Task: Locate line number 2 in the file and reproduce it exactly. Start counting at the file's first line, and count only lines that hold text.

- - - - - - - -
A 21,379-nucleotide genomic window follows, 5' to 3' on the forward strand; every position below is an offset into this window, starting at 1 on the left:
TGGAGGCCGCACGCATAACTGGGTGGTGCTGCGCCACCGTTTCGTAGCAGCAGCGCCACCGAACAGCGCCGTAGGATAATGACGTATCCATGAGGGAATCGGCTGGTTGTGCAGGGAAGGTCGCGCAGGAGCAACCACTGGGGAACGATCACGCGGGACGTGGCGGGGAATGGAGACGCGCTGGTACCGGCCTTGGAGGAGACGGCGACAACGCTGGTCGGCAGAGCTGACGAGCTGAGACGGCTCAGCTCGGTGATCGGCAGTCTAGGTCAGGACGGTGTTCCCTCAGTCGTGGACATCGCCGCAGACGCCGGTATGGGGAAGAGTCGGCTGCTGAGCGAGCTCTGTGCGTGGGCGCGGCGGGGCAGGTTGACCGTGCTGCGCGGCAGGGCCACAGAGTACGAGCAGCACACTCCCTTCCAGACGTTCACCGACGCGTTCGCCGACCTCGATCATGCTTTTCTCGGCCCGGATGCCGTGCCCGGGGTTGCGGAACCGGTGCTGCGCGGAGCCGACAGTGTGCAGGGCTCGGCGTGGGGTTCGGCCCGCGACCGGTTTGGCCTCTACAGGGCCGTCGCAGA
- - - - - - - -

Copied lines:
TGGAGGCCGCACGCATAACTGGGTGGTGCTGCGCCACCGTTTCGTAGCAGCAGCGCCACCGAACAGCGCCGTAGGATAATGACGTATCCATGAGGGAATCGGCTGGTTGTGCAGGGAAGGTCGCGCAGGAGCAACCACTGGGGAACGATCACGCGGGACGTGGCGGGGAATGGAGACGCGCTGGTACCGGCCTTGGAGGAGACGGCGACAACGCTGGTCGGCAGAGCTGACGAGCTGAGACGGCTCAGCTCGGTGATCGGCAGTCTAGGTCAGGACGGTGTTCCCTCAGTCGTGGACATCGCCGCAGACGCCGGTATGGGGAAGAGTCGGCTGCTGAGCGAGCTCTGTGCGTGGGCGCGGCGGGGCAGGTTGACCGTGCTGCGCGGCAGGGCCACAGAGTACGAGCAGCACACTCCCTTCCAGACGTTCACCGACGCGTTCGCCGACCTCGATCATGCTTTTCTCGGCCCGGATGCCGTGCCCGGGGTTGCGGAACCGGTGCTGCGCGGAGCCGACAGTGTGCAGGGCTCGGCGTGGGGTTCGGCCCGCGACCGGTTTGGCCTCTACAGGGCCGTCGCAGA